Libreville: Mohammed VI Foundation for Environmental Protection Showcases Africa’s Climate Resilience
The Mohammed VI Foundation for Environmental Protection has highlighted the African climate resilience initiatives on the sidelines of UN Africa’s Climate Week, currently held in Libreville from Aug.29 to Sept.2.
Recognizing the importance of universities and the private sector in environment protection, the Mohammed VI Foundation for Environmental Protection gave the floor to young experts, students and managers who focused on the scientific knowledge and skills needed to take up the environmental, health, social and economic challenges of ecological transition and sustainable development.
The event was an opportunity to promote the role of youth in enhancing climate resilience, putting emphasis on African stakeholders in building community resilience to climate change impacts through capacity development, concrete initiatives and start-ups.
The meeting, which brought together representatives of civil society, the network of green universities and Qualit’Air pact, discussed ways to encourage businesses in measuring their greenhouse gas emissions, reducing CO2 and carbon offset projects.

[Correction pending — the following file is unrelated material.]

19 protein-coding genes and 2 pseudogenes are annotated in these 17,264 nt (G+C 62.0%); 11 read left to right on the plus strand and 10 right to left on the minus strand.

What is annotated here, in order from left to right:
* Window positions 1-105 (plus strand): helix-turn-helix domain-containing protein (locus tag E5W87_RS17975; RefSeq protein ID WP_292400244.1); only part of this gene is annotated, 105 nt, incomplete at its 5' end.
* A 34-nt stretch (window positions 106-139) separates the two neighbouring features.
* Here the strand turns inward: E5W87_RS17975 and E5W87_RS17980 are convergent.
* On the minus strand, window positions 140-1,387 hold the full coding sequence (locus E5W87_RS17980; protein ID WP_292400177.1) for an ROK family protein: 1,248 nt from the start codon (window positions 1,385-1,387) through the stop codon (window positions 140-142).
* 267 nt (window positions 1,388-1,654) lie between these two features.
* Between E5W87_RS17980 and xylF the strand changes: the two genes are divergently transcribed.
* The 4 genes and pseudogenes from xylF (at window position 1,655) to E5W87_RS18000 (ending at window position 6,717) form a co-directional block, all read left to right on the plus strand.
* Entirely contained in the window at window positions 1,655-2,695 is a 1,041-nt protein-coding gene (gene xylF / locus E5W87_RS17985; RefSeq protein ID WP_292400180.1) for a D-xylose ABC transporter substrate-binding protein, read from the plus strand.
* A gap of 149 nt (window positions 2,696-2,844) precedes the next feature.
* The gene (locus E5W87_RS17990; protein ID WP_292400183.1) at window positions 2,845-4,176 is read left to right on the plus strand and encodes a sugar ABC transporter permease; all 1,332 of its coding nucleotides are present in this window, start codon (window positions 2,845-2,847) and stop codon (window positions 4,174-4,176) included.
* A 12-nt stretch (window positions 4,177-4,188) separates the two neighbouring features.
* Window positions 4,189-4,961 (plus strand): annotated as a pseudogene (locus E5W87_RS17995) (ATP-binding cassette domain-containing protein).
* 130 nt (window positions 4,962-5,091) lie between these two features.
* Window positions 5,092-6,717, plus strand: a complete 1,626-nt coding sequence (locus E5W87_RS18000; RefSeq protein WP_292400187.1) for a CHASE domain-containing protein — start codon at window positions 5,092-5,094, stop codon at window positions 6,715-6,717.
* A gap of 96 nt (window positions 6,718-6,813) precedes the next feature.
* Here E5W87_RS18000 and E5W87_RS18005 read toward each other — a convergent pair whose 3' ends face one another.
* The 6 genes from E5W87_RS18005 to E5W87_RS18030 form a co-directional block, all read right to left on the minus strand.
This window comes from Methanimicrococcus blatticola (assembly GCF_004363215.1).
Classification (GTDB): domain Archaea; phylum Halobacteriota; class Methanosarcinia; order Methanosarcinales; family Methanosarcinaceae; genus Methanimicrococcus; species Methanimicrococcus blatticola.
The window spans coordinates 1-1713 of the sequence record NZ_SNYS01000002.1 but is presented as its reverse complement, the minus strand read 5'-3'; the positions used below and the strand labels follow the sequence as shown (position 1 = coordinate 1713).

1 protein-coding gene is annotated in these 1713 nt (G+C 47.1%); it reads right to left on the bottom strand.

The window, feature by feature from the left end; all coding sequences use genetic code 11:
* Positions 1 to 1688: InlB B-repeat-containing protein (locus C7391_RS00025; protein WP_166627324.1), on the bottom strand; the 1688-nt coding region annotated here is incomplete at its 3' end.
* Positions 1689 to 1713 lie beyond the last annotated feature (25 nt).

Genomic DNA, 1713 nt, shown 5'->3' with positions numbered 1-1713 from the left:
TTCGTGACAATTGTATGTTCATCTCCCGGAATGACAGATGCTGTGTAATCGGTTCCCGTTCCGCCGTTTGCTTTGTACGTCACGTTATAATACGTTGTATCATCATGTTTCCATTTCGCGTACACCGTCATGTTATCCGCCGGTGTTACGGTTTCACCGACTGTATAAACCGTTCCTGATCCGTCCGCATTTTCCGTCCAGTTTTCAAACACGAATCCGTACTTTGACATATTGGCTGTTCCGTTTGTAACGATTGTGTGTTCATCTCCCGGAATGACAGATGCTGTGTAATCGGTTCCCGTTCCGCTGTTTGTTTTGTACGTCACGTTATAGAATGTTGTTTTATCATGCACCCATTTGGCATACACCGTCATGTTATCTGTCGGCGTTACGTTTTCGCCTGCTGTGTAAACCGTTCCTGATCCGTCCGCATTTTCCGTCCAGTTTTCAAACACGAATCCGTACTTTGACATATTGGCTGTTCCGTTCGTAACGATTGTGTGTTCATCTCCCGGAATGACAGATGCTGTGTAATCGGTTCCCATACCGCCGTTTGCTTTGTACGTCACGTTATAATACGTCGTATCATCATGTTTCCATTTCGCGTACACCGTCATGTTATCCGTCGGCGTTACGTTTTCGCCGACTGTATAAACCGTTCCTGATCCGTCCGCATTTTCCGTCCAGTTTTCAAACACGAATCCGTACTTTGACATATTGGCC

Moroccan minister of Energy Transition & Sustainable Development, Leila Benali, and minister of Economy Nadia Fettah Alaoui are attending in Libreville the 2022 Africa’s regional climate week.
The gathering, to close doors on Sept.2, will look at the ambitions, innovations and partnerships that are driving climate action in Africa. It will explore the possibilities of transformative change and showcase solutions and lessons learned in African continent, one of the most vulnerable to the impacts of climate change.
According to experts, Africa has contributed the least to greenhouse gas emissions, yet global warming threatens to expose up to millions of the poorest Africans to droughts, floods and extreme heat by 2030.
Today, the continent has already experienced widespread losses and damages due to climate change, says the Intergovernmental Panel on Climate Change (IPCC), including loss of lives and biodiversity, water shortages, and reduced food production and economic growth.
Despite these challenges, Africa holds the best solutions for moving the world towards a secure climate-resilient future, say experts at the UN Development Program. The continent has the world’s youngest population, the largest amount of arable land, the greatest potential for restoration, and is home to a quarter of all wildlife, offering opportunities for reversing the alarming trend.